134 You Are Here

Lilo Bowman

We’re talking about space. Not space – the final frontier. The other space. The space we inhabit. The space where we store things. The space we’re allowed. The space in our homes that belongs to just to us.

Guest, Lilo Bowman, offers advice for taking control of your creative space, from the purge and sort, and organizing your space, to making a creative space that reflects who you are.

Order a copy of Love Your Creative Space.

Control the clutter with Room With a View boxes, By Annie

Be a Friend o’ Brenda!

Become a patron of Cast On for as little as £3 a month!

Leave a review of the podcast to help others find it.

99% Invisible

Theme music by Jim Fidler.


I’m a serial maker of podcasts, and many things that are not podcasts. I love playing with yarn, fibre and cloth. I will never accept that furniture in my living room only goes two ways. Almost every night, I dream about houses.


Can’t find Cast On in your usual media player? The new feed is here:


Copy and paste the URL into the media player you use, and all will be well. I promise.

it is good to be social


Leave a Comment

This site uses Akismet to reduce spam. Learn how your comment data is processed.


  1. 10.25.20
    Mia V said:

    It is funny about the taking control and purging of your stuff in your creative space. In my old house, everything was crammed into a really tiny room. But when I moved, my brother just packed everything into large containers and I have slowly over the past 2 years, while I was missing your, cleaned out my sewing, quilting, spinning and knitting stashes and tools. Everything is pretty well organized now with tools handy to where they are needed. I have been recycling the large plastic clamshells greens come in to hold quilt project materials together. And to organize tools. They are free, kind of, and I feel good repurposing them. Welcome back!!

    • 10.28.20
      Brenda said:

      A house move! What a good way to go through all your stuff.

      Thanks for the clam shell tip! That’s a great way to organise, and do your part for sustainability.

  2. 11.2.20
    Marcia said:

    Thank you for doing the podcast again! I loved it back then and I am loving it now.
    Regarding the music you might want to get in contact with Nathan Taylor @sockmatician. He is a knitting designer, does a YouTube show, mostly on double knitting and brioche and his husband Benjamin Till is a composer.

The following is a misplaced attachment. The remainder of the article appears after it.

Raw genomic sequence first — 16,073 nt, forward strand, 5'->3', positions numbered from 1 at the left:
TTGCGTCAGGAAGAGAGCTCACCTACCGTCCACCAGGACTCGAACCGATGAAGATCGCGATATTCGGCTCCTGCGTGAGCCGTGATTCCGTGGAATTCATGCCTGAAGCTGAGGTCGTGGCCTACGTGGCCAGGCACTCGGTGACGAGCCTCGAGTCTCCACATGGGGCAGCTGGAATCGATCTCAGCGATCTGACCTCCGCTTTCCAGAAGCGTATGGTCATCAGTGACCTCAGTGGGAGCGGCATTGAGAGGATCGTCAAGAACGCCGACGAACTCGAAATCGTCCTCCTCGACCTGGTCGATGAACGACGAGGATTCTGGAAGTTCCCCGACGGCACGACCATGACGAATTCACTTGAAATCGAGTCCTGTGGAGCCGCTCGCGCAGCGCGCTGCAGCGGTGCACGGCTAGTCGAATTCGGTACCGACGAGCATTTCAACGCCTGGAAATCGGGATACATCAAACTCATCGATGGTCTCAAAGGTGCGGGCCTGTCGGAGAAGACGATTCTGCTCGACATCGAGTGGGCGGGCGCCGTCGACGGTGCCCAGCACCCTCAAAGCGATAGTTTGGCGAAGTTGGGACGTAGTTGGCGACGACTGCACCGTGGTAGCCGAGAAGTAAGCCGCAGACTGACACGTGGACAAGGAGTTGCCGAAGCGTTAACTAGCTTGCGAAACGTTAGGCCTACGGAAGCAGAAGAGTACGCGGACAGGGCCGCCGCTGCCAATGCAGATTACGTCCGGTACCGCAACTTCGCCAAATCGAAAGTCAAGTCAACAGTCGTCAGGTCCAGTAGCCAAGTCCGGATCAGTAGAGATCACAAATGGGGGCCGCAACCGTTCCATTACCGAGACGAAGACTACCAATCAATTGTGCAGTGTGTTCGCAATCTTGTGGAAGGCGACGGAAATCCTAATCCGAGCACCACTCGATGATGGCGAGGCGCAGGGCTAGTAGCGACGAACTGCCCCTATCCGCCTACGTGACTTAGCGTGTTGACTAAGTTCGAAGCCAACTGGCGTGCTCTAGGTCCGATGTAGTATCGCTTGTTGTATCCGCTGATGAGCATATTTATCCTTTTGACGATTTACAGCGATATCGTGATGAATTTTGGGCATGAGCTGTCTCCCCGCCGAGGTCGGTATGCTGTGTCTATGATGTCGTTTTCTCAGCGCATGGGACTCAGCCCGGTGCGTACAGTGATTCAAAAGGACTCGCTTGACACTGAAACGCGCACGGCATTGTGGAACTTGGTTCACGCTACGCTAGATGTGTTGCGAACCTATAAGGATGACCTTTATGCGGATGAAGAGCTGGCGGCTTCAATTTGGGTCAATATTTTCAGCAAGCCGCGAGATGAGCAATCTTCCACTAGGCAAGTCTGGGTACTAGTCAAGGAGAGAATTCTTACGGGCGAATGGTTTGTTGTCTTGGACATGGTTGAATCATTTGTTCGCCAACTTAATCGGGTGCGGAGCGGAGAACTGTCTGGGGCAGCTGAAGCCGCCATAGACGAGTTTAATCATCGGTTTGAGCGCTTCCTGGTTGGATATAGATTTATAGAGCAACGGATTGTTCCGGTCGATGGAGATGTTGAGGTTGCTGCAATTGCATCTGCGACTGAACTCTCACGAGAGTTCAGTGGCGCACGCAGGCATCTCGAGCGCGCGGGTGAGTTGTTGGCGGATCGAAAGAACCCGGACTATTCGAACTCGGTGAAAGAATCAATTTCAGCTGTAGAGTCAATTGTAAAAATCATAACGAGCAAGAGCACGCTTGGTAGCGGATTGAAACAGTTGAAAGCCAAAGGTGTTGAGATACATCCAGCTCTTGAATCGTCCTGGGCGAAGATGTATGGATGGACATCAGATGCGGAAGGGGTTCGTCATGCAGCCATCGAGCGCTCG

• 11.2.20
      Brenda said:

      Thanks so much, Marcia! I will get in touch.

  3. 11.8.20
    Liz H said:

    Hi Brenda, it’s lovely to have you back again.
    My podcast aggregator isn’t picking up the new episode and I wondered whether there is a new rss feed. It would be really helpful to have a link.

  4. 11.9.20

    Just wanted to thank you for coming back online. I do know a composer or two who, especially in the days of COVID, may be looking for the kind of work you need to support your music. Please feel free to follow up with me via email if you haven’t been slammed with solutions. Here’s his website: http://bretlevick.com. My wasband has played with him for many years and Bret’s a top notch dude with quirky lyrics, cool grooves, and fun tunes.

  5. 11.9.20
    Liz H said:

    I commented earlier about the podcast feed not updating. Now I have listened to the episode I understand why it is not there.
    Try Martin Austwick for a composer who works with podcasts. He is married to Helen Zaltzman who creates the Allusionist podcast. Palebirdmusic.com

  6. 11.16.20
    Michele Eskew said:

    Hi Brenda,
    I found out that you were podcasting again and excitedly subscribed. Today is the first day I had a chance to listen and I wanted to let you know something. I did not know how much I needed to hear your voice until I did. I have missed you and to have you come back and talk to me in the midst of all this “stuff” was just what I needed. Thank you.

  7. 11.19.20
    Barb Thames said:

    Brenda, I’m so glad that you’re back in the wave of chatting around the world. I’m really happy to hear your voice.
    Take care. I’ll be around (even though I’m retired and buried in south Georgia hanging out and knitting).

  8. 12.6.20

    So glad you are back. Your podcast got me through my grad work in Italy, when I had no money and nearly zero access to yarn. Every time I hear the intro, I remember sitting in the batik studio working on my thesis and trying to figure out how to knit my very first sock.

    So glad to have you back.